Lately, it seems the economy has been in the news a lot. Just earlier this week, NBC News published an article about how voters appear to understand that no matter who wins the election in November, neither Obama nor Romney appear to have any real power to change the course of the economy. It appears that many of these voters may be right. In addition, a growing number of people are also starting to wonder about the viability of the economy in the long run. How can we expect the economy to grow indefinitely in a finite world?
“Freakonomics” author Stephen Dubner addressed the possibility of the growth of the US Economy coming to an end in his bi-weekly podcast short. According to Dubner, the multiple industrial revolutions of the past few hundred years, which brought us steam engines, railroads, then electricity, combustion engines, then digital computers and mobile phones have yielded gains that current advances in technology just can’t match. The marginal increases in technology, like thinner iPhones or computers with more hard drive space, just don’t have the revolutionizing effects like railroads had. Though there is always the chance (even likelihood?) that new advances in technology will bring major change, it is worth considering that perhaps the next great revolution in technology is a few hundred years away, long enough for the US economy to drastically decrease in size.
Perhaps, though, the economy doesn’t need to shrink. Nor does it need to grow, either. This type of economy is called the steady state economy, which neither grows nor shrinks, but rather maintains the same growth size. This doesn’t necessarily translate to stagnation, though, for in a steady state economy, development can still take place. More investment into sustainability, renewable energy, and closed-loop production and consumption will allow even a non-growing economy to bring about huge gains in personal well-being. This period of time can bring advances in the things that truly make humans happy: time with family and friends, a sense of community, conservation of the environment, and the feeling that life has meaning can be focused on rather than the current drive to create, purchase, and consume more and more material stuff.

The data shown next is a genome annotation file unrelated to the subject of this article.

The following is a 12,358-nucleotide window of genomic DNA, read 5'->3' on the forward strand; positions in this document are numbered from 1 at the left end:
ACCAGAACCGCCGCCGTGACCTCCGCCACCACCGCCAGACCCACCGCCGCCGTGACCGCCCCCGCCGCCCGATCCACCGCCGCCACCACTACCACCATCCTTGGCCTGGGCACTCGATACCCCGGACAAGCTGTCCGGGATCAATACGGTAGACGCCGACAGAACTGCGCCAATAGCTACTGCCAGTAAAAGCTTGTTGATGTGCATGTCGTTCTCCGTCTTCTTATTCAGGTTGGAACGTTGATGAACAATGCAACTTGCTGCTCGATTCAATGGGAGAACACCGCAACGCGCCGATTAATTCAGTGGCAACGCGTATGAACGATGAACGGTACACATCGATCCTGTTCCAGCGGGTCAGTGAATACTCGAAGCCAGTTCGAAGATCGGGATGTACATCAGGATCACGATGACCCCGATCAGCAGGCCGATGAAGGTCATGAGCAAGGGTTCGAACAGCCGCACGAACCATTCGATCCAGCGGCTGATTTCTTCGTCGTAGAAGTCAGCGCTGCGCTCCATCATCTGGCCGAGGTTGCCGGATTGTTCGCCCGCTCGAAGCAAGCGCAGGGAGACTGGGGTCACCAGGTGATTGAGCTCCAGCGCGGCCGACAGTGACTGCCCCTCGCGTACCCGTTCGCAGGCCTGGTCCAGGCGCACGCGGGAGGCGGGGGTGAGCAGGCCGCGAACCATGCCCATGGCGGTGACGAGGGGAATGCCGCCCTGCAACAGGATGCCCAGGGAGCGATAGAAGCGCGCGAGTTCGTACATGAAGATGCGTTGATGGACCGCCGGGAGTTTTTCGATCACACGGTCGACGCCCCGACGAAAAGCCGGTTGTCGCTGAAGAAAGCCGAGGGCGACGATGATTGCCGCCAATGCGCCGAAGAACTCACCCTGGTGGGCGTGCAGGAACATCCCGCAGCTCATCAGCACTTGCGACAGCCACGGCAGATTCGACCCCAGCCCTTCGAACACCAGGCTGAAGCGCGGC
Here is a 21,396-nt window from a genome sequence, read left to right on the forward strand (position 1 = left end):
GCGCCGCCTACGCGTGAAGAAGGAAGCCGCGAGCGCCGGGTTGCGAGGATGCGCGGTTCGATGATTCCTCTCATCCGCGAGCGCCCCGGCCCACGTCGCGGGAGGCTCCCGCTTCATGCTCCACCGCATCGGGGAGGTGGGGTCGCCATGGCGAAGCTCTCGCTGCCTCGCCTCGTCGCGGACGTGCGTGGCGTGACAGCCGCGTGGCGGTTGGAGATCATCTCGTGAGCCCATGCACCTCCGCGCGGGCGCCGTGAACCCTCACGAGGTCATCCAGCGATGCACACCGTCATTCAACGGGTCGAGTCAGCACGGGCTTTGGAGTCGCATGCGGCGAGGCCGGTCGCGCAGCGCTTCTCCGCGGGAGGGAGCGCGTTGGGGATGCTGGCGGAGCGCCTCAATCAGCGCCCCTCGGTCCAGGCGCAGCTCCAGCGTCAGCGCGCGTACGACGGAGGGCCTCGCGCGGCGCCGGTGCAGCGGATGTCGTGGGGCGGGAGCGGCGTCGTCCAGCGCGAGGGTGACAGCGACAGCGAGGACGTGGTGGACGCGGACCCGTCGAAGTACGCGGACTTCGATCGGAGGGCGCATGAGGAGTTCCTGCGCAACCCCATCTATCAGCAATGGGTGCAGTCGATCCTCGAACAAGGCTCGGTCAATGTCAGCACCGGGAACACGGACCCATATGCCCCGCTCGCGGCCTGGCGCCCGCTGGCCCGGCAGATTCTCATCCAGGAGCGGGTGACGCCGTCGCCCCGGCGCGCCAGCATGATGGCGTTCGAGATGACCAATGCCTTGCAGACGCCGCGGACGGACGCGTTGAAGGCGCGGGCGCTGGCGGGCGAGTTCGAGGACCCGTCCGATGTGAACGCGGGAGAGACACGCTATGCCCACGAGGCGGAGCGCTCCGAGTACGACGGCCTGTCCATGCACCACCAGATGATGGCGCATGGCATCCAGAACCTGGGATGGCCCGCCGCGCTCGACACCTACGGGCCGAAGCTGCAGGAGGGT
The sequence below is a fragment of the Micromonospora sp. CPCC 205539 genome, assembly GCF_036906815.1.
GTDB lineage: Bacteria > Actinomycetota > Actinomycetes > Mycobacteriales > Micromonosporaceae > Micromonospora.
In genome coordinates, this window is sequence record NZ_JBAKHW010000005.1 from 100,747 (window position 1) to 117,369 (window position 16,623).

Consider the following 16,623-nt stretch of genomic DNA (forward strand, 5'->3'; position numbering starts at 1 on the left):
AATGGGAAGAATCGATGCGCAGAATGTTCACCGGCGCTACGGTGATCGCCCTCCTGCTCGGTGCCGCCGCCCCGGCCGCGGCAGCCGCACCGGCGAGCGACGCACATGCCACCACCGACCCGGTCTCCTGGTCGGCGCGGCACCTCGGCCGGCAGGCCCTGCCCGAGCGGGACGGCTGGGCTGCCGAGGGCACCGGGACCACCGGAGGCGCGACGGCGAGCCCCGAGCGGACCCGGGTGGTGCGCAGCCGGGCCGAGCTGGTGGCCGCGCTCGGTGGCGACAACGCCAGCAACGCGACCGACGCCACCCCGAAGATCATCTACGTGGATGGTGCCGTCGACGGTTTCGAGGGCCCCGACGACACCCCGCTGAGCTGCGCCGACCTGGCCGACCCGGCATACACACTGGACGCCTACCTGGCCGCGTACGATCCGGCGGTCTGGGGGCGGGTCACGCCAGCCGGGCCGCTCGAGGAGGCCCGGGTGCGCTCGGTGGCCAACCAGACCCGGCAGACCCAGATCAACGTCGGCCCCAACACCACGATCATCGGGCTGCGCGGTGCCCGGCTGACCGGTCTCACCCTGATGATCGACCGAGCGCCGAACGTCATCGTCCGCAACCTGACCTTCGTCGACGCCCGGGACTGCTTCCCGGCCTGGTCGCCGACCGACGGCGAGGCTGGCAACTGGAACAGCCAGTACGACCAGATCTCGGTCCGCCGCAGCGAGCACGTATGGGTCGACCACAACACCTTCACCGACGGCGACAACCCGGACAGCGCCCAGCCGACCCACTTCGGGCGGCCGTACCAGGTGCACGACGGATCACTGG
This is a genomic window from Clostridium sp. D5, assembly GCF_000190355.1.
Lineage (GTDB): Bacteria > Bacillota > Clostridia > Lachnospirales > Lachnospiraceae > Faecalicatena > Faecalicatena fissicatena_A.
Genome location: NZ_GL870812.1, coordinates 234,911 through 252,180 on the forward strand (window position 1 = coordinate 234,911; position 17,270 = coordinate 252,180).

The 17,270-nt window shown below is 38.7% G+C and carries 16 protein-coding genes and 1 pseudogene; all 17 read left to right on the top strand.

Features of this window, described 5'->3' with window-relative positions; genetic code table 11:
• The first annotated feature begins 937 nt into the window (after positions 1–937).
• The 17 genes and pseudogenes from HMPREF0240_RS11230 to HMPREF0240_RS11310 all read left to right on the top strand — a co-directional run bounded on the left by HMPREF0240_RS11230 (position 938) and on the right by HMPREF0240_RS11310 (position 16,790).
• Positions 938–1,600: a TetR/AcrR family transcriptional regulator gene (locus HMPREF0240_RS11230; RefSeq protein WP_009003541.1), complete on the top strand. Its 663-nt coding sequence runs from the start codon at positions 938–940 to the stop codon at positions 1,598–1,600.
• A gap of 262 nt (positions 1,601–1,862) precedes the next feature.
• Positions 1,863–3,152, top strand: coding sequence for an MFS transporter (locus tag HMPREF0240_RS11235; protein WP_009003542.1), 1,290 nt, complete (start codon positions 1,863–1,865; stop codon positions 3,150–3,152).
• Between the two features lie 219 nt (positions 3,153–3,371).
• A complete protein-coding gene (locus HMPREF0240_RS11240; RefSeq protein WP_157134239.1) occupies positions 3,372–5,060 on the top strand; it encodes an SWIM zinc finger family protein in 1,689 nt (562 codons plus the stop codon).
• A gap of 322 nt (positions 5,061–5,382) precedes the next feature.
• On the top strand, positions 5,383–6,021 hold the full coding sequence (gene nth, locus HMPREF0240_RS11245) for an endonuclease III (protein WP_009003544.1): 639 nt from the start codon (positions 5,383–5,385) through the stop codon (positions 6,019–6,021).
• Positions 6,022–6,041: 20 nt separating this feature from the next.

Speaking of such a steady state economy isn’t heresy, either. A steady state economy was seen to be an inevitable result of a growing economy. Economists from the past recognized the eventual possibility of a steady state economy, including the most influential economist of recent times, John Maynard Keynes. To quote Keynes:
“The day is not far off when the economic problem will take the back seat where it belongs, and the arena of the heart and the head will be occupied or reoccupied, by our real problems – the problems of life and of human relations, of creation and behavior and religion.”
So I invite you to consider this as you undoubtedly hear the calls to get the economy back on track. Perhaps we are reaching the end of growth, and the beginning of a new age of sustainable development.